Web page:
The online training method is used in this paper to generate a new dataset during the training process to overcome the overfitting problem and avoid an unbalanced sample distribution as shown in Algorithm 1.

Data: point cloud
Result: a rotation representation;
1 initialization;
2 set N as the number of re-generation datasets;
3 set S as the number of dataset size;
4 set e as the number of epochs;
5 ,;
6 whiledo
7   generate a smaller dataset, the size of which is S;
8   whiledo
9       perform one epoch of training;
11     end
12     empty the dataset;
14 end
15 training completed.

The samples in the dataset generated by this training method are different each time, so it is not easy to have overfitting. Also, it is easier to analyze whether the data converges or not by observing the results at the scale of the dataset iteration.

4.3. Serial Network

The serial network is built on the basis of the rotation estimation module. Therefore, the rotation estimation module is first described in detail in Section 4.3.1, and then, the architecture of the tandem network is described in Section 4.3.2.

4.3.1. Architecture of the Rotation Estimation Module

The architecture of the rotation estimation module used for the experiments in this paper is shown in Figure 4 and is a complete neural network that can be trained independently. The model contains a feature extraction module and a rotation representation extraction module, which constitute the architecture of the rotation estimation model. The feature extraction is borrowed from PointNet by eliminating the T-Net from it because the T-Net can be considered as a rotation of the point cloud or feature, which will disturb the rotation feature of the original point cloud. The input of this module is (), and the output is to obtain a 2048-dimensional feature vector. The MLP part uses five fully connected layers, which contain four hidden layers with outputs of 512, 256, 128, and 64 dimensional vectors, respectively, adding BN layers [32], while using the Leaky ReLU function, and the output layer is the dimension of the rotation representation.

4.3.2. Architecture of the Serial Network

When predicting the orientation of a model, a single-module rotation estimation network may not allow the model to learn effectively during the training phase due to the small dataset, unbalanced sample distribution, and symmetry of the model, which eventually leads to problems such as large errors in the regression results and unstable convergence results. It can be used to coarsely extract the rotation angle of a point cloud.

An approach to solving these problems is to call the model several times after completing the training. When the prediction results do not change much, we consider that the model has converged and then, the results estimated by each module are superimposed to obtain the final rotation angle.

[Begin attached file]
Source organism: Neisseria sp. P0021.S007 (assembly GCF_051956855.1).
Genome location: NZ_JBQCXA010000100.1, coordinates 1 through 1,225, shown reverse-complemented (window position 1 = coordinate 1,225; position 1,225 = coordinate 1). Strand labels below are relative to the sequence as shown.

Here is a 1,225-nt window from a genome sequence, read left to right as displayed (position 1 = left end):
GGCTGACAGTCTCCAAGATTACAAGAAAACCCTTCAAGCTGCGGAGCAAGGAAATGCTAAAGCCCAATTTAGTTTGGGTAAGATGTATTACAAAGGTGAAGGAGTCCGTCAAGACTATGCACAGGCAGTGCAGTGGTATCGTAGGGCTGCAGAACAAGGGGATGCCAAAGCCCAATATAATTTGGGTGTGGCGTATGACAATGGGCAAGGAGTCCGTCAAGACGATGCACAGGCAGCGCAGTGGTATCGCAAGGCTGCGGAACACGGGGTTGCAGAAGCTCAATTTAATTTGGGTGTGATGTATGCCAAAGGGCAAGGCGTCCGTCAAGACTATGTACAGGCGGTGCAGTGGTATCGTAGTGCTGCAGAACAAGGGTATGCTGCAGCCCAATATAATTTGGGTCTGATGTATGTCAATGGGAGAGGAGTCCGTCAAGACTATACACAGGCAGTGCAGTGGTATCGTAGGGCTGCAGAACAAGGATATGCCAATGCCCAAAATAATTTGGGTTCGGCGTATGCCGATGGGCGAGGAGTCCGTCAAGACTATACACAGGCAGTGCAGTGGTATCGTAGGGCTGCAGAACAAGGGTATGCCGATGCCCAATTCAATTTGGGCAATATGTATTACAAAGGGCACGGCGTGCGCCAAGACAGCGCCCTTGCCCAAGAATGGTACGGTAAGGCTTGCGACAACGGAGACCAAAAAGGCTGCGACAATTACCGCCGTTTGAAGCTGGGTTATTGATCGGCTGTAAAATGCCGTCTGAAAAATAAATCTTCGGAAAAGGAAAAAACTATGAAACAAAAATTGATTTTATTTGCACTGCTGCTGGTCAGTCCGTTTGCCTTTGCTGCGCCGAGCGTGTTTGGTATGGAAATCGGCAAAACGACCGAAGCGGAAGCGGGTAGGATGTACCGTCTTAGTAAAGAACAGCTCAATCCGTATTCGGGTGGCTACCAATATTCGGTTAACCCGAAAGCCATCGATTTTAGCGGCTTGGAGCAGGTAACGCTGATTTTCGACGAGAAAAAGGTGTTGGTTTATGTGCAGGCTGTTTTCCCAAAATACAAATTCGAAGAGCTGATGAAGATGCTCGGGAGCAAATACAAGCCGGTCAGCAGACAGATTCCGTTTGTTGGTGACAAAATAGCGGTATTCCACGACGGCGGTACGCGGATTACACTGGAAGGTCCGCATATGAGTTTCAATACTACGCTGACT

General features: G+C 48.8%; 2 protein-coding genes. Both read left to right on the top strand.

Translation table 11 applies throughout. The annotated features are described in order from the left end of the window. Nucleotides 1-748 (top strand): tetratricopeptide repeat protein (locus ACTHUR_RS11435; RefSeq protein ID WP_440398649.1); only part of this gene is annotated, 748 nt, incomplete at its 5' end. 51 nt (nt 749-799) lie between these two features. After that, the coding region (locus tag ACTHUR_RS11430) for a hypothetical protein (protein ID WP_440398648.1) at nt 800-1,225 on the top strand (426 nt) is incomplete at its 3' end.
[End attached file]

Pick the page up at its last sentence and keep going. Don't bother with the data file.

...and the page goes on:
However, the method mentioned above is not an end-to-end method, and the intermediate calculation results need to be saved, and additional hyperparameters are introduced, such as the number of iterations and angular errors. To avoid the above mentioned problems, we propose the serial network based on the idea of multiple iterations.

4.3.3. The Process of Serial Network Training

The process of training is shown in Figure 5. The training process has two stages: (i)In the beginning, a single module is trained until the results converge or nearly converge(ii)Then, the second stage of training is then performed. The parameters obtained from the training of the first-stage rotation estimation module are copied to the rotation estimation module in the serial model, and the parameters are fixed for the first and second parts of the serial network

Some details of the serial network are shown in Figure 6. In the serial network, the input data of each rotation estimation module is a point cloud and the output is a representation. After outputting a representation in the intermediate stage, it is necessary to convert it into a rotation matrix and apply it to the point cloud and labels to get the rotated data as the input data for the next module.

4.3.4. Loss Function and Error Evaluation Criteria

The flow of calculating the loss is shown in Figure 7. The loss function of the serial network is related to the number of rotation estimation modules. We define the representation obtained by the labels as , the representation output by each rotation estimation module as , and the loss of the module as the norm of and . is the total loss function, which is the sum of the loss functions of each module, with minimization of this loss function as the objective of optimization. Where is the representation’s dimensionality, is the number of rotation modules, and the loss function is calculated as follows: